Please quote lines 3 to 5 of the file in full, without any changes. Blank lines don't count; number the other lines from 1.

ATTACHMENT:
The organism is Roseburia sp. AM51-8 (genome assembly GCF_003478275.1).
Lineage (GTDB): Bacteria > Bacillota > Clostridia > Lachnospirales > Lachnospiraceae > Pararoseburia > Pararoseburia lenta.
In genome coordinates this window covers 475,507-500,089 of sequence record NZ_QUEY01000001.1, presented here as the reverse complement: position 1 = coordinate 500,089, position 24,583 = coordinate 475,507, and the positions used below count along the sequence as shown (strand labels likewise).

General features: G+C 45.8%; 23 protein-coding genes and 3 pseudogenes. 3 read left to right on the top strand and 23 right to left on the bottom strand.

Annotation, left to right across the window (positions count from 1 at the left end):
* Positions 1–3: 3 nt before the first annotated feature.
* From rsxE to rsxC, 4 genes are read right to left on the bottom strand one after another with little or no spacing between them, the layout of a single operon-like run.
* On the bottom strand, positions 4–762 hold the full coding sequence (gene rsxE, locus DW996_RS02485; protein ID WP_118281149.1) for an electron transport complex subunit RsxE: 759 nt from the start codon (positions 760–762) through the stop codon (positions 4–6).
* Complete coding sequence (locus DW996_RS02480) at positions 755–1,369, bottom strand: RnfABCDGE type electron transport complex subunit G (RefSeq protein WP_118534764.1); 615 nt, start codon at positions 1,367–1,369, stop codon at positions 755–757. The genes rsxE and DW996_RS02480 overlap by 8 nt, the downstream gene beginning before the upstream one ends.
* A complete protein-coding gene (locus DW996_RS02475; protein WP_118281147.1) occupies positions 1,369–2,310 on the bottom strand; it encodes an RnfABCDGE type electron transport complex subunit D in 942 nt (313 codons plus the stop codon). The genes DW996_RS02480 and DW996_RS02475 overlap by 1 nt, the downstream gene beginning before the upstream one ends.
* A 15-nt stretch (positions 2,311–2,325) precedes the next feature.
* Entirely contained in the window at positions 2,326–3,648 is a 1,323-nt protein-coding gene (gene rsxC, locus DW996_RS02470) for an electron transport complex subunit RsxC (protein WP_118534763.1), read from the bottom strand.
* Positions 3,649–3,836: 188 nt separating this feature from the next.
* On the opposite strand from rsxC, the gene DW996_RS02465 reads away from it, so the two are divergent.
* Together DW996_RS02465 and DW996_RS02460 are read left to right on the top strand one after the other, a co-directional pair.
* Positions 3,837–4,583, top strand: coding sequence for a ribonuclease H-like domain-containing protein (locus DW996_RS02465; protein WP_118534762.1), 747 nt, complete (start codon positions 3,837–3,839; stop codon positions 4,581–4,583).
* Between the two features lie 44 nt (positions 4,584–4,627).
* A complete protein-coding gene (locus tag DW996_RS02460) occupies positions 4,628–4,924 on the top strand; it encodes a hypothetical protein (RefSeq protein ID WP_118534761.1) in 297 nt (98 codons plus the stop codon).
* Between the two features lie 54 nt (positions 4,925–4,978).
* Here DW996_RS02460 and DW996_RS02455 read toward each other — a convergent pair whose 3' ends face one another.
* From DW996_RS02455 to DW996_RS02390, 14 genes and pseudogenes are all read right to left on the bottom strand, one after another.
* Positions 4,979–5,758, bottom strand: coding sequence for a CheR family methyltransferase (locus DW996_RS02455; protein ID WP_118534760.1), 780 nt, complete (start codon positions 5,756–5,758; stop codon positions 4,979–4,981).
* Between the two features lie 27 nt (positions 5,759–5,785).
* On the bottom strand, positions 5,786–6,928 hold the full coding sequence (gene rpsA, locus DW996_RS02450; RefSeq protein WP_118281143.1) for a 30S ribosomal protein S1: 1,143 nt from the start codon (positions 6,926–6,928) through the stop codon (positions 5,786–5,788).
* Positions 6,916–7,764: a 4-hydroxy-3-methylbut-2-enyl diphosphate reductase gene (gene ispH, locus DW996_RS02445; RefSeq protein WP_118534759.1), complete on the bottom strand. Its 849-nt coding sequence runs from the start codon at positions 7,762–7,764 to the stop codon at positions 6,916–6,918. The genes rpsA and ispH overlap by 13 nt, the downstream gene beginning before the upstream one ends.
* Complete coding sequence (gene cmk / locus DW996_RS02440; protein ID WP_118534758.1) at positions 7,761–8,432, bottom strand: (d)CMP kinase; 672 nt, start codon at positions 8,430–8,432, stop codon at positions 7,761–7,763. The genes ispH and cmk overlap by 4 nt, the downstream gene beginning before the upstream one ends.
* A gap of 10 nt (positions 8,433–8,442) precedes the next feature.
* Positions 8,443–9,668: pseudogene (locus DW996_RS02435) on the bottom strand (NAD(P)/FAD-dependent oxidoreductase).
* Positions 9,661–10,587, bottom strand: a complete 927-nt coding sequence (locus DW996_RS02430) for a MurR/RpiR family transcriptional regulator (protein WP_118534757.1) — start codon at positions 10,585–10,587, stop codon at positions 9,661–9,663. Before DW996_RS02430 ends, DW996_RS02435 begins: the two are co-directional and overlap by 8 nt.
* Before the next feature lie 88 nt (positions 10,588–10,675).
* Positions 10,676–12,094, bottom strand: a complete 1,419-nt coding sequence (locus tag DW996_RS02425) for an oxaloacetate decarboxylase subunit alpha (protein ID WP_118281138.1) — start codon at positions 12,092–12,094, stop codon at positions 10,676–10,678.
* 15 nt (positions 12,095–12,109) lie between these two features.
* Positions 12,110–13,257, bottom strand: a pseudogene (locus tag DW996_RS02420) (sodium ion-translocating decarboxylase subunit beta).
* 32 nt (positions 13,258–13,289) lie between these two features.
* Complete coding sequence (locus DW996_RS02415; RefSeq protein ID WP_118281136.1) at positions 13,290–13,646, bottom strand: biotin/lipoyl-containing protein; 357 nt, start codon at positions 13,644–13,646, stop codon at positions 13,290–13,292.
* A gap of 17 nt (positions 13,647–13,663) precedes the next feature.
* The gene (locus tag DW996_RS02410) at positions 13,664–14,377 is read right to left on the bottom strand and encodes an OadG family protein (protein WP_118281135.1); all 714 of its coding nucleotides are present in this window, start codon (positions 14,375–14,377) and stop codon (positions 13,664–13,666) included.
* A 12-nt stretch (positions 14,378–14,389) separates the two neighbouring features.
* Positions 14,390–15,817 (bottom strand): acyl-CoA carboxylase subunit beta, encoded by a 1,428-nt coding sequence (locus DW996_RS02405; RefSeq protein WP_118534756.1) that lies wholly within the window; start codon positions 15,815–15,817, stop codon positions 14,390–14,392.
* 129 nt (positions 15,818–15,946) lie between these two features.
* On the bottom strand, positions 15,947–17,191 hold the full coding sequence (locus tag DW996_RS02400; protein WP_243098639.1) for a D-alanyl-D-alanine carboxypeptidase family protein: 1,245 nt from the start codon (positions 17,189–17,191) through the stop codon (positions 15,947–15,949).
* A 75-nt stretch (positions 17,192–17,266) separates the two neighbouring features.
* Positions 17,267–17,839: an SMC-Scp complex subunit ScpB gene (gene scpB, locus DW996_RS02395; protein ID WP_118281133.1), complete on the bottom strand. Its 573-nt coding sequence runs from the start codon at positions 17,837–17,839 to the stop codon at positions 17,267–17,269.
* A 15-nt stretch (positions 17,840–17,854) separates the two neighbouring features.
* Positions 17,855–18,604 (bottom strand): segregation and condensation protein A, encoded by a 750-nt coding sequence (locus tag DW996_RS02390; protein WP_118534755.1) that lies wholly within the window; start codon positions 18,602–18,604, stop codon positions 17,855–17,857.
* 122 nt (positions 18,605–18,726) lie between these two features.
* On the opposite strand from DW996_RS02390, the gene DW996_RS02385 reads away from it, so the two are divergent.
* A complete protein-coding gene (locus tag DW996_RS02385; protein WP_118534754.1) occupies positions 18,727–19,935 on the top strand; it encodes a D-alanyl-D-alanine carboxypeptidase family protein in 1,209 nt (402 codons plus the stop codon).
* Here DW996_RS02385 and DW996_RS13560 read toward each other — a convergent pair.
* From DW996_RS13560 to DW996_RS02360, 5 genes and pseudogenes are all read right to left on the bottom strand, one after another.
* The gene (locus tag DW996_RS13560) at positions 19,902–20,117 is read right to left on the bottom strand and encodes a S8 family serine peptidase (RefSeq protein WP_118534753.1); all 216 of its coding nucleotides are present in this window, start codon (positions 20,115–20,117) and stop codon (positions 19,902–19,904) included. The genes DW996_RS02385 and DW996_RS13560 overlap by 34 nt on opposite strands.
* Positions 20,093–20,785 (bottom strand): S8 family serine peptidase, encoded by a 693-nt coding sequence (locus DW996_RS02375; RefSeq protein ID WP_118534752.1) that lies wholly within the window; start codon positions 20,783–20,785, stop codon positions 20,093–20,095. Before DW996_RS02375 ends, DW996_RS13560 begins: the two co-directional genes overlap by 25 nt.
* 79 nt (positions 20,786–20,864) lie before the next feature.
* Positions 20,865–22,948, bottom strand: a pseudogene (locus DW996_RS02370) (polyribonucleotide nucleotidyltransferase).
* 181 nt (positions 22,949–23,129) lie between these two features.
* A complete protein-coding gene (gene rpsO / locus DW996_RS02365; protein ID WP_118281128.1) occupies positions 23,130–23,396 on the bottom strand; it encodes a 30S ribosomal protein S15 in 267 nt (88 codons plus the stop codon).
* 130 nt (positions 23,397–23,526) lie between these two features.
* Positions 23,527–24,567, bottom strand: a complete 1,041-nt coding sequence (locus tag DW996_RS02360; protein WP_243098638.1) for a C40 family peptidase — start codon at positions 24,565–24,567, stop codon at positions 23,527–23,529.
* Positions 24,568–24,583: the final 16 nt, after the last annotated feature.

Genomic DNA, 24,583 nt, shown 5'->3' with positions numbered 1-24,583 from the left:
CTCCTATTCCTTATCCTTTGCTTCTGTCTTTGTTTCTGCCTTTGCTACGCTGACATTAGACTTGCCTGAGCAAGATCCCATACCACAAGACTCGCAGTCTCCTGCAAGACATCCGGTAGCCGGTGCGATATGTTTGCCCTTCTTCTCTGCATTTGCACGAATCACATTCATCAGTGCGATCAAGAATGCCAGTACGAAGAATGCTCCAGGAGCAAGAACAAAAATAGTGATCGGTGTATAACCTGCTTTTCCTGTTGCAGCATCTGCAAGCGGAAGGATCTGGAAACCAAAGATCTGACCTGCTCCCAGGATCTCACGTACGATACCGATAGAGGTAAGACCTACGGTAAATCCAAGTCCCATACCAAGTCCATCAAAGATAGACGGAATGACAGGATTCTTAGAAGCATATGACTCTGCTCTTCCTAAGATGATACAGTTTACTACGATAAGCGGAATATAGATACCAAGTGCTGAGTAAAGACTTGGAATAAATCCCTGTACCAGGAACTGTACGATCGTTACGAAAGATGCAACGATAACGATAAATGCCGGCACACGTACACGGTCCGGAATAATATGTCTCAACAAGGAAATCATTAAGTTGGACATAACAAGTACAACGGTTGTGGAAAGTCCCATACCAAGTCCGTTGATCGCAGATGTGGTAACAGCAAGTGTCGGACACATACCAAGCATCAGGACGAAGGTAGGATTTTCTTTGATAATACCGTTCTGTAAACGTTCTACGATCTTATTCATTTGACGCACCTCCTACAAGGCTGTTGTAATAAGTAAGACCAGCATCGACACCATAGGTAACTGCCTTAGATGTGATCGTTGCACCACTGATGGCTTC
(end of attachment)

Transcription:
In genome coordinates this window covers 475,507-500,089 of sequence record NZ_QUEY01000001.1, presented here as the reverse complement: position 1 = coordinate 500,089, position 24,583 = coordinate 475,507, and the positions used below count along the sequence as shown (strand labels likewise).

General features: G+C 45.8%; 23 protein-coding genes and 3 pseudogenes. 3 read left to right on the top strand and 23 right to left on the bottom strand.

Annotation, left to right across the window (positions count from 1 at the left end):